The Death of Stalin is the extremely funny take on one of the most turbulent and violent periods of Russia’s long, turbulent, violent history. It’s an odd subject for a comic, but Armando Iannucci, best known for his very biting political satires The Thick of It and Veep takes on a difficult topic, and depicts it in a way that plays to his strengths and puts it squarely in his wheelhouse.

Stalin, in 1953, has let his long simmering paranoia boil over. There are daily proscriptions and executions. We’re constantly seeing the NKVD (the internal security service) hustling people out of their apartments and into trucks. It is the great terror, mostly overseen by Beria, Stalin’s attack dog. Stalin, however, after a traditionally endless banquet with his cabinet, suddenly drops dead. And his cabinet must figure out both the funeral and the succession.

Armando Iannucci made his name showing the absurdity, dim wittedness, selfishness and short sightedness behind the British government. He loves to show how even small amounts of power can corrupt. His characters are the sort of awful people that seek it out.

It’s a surprisingly perfect fit to depict this period of more literal political backstabbing the exact same way. While everyone in the room might have a very scary resume (and since the characters include Molotov, who has that famous cocktail named after him, that’s a safe assumption) years of paranoia and infighting, provoked and encouraged by Stalin, have left them a petty group of idiots constantly butting heads over nothing.

And it’s all too plausible. If this had come out, say, a year and a half ago, it would have seemed a bold, revolutionary take, or possibly have left it derided as being too farfetched. The last year of politics has removed that risk. It’s one thing to read historical accounts of how clique-y a political inner circle can be, it’s another thing to see it all play out live. And the one in this film doesn’t have the mitigating influence of democracy.

A system where everyone is constantly terrified of screwing up, or looking like they screwed up, is not an efficient system, it’s an absurd system where making sure the boss receives a recording on time is a matter of life and death. You can’t make mistakes, but you also can’t be too competent or quick, because that might be just as dangerous. And this permeates everything.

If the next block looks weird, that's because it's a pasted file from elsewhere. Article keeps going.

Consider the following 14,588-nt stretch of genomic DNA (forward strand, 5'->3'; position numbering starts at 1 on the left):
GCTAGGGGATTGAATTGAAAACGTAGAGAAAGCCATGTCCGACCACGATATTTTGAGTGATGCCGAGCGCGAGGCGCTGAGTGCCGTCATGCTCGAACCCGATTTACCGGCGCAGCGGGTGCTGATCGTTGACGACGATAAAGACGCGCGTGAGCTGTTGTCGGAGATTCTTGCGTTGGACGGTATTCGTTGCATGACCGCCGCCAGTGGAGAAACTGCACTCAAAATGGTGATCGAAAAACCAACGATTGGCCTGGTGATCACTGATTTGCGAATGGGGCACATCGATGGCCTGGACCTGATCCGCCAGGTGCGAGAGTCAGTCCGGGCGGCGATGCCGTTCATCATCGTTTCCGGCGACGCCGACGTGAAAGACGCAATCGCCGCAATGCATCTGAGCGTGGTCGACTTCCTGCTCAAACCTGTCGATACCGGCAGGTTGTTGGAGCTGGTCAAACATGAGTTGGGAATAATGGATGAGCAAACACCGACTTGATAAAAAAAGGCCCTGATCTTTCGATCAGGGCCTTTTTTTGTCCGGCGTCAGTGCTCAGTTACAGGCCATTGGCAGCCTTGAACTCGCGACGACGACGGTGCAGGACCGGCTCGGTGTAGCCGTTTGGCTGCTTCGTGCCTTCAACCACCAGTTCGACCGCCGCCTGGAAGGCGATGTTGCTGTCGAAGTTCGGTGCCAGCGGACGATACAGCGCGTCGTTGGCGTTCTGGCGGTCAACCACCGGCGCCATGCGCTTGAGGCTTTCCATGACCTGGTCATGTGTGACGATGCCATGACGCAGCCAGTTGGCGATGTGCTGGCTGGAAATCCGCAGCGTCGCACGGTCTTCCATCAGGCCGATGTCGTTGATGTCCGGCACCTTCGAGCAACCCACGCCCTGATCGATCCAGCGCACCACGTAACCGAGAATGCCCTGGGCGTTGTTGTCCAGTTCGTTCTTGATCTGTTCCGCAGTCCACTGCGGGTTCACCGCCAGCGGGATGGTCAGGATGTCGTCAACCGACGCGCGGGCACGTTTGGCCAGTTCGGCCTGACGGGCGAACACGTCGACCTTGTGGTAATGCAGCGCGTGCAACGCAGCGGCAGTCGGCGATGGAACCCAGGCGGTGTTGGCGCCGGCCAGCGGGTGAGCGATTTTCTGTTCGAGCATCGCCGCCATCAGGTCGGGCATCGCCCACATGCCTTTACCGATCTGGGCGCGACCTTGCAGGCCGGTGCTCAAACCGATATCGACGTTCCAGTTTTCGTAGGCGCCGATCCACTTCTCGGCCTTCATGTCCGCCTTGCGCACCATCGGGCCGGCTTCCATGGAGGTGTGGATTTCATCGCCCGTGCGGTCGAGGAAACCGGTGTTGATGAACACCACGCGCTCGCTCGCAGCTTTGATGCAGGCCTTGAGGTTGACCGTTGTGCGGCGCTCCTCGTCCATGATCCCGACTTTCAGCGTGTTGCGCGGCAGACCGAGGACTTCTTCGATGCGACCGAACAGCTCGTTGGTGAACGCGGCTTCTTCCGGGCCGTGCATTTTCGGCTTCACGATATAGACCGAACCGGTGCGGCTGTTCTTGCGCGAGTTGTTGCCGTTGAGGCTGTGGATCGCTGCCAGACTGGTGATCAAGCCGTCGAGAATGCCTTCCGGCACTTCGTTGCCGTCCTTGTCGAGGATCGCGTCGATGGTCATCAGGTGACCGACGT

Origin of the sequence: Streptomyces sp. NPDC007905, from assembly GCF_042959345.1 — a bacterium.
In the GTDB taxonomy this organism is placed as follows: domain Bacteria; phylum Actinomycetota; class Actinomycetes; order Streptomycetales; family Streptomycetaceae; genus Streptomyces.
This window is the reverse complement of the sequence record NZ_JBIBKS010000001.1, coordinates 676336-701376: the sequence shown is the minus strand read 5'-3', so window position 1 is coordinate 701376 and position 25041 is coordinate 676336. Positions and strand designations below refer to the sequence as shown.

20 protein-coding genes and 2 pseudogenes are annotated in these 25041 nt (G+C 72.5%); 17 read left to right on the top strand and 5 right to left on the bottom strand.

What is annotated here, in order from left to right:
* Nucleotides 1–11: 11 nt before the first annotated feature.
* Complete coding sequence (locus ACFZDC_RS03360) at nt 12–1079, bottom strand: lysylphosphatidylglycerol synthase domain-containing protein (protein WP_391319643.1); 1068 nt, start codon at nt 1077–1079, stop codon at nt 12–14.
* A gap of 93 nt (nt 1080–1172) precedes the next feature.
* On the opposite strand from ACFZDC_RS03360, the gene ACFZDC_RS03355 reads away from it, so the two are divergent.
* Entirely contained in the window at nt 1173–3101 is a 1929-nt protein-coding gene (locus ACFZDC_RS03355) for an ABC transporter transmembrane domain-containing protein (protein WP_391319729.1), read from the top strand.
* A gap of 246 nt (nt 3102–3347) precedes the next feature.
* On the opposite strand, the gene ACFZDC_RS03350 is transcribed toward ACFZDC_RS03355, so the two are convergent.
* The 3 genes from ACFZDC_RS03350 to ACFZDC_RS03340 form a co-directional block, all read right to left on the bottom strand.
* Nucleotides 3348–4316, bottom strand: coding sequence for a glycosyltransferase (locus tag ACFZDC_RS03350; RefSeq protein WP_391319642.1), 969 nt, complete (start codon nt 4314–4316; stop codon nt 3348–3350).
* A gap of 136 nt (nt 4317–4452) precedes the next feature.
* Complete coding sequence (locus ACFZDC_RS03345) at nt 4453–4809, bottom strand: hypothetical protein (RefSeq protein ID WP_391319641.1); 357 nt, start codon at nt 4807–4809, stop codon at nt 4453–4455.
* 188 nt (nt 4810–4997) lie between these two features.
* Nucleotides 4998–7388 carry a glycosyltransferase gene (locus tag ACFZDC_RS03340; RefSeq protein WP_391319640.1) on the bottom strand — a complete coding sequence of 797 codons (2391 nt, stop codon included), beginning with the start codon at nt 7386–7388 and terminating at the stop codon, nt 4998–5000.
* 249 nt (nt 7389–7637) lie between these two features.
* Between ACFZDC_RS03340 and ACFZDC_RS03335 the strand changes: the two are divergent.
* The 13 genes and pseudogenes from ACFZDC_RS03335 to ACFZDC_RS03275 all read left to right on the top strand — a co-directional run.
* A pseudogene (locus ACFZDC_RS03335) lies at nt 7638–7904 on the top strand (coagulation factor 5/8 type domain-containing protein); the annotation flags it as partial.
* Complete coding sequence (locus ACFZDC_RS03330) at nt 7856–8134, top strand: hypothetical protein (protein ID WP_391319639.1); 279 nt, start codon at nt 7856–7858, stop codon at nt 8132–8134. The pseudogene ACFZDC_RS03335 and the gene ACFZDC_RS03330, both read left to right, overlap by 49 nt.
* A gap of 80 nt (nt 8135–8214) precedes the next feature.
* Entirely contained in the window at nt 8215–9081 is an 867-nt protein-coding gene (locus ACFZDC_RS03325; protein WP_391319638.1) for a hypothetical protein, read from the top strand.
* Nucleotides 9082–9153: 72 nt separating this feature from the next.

The film revels in the pettiness of the result, as these men fall over each other not to sound critical of Stalin, simultaneously agreeing that it was correct to condemn someone, but also correct to pardon them, making them simultaneously innocent and guilty. If you’ve read 1984, you might remember the interrogator insisting that a train is very small, and enforcing that absurd, mistaken belief because the state is infallible. The Death of Stalin is that scene played for grim laughs.

It’s tempting to compare this to Molly’s Game, which was also a feature film made by a well-regarded television writer. Iannucci has a much better sense of his own strengths. He’s at his best with powerful but flustered people swearing their heads off as best laid plans crumble, usually for very stupid reasons, and so he sticks to what he’s good at.

The film doesn’t have a good guy, really. It makes it clear that all these people are cast from the same mould but that Beria (played by an outstanding Simon Russel Beale) is a special kind of monster who knows where all the bodies are buried, and is constantly adding to them. The film works around the perpetual atrocities of the regime, but never leaves you in any doubt that they are occurring.

In opposition, you’re left with a bunch of people who are all very keen to appear to be the one good person in a flawed system, but who are all incapable of being it, whether through incompetence, personal failings, or cowardice. The film has little sympathy for them, and neither do we. As such, it’s great fun to watch them squirm. If they were more likable, or better people, it wouldn’t work as well as it does.

Helping that is the lack of accents. Everyone just does whatever accent they usually do, including the Americans (Jeffrey Tambor and Steve Buscemi). There isn’t a cartoonish Russian accent in sight. Most amusingly, Marshal Gregory Zhukov, the architect of the Battle of Stalingrad, four-time hero of the Soviet Union, terrifying historical hard-case and possibly the most Russian man ever, is played by Jason Isaacs with the broad Yorkshire accent you’d associate with puddings and flat caps.

There is a shift in tone late in the film. The jokes get put away, and it’s the serious, grim ending that a dynastic struggle always ends with, but, again, it works. For all the absurdity and jokes that run right through the film, the stakes have been high the whole time. Iannucci depicts the life and death struggle for the reins of a super-power the exact same way he depicts the slap fighting of a fictional government department, only the consequences are much steeper. The film is the product of a director who might only have one trick, but he knows it, and he’s really good at it.


Reviewed at Palace Electric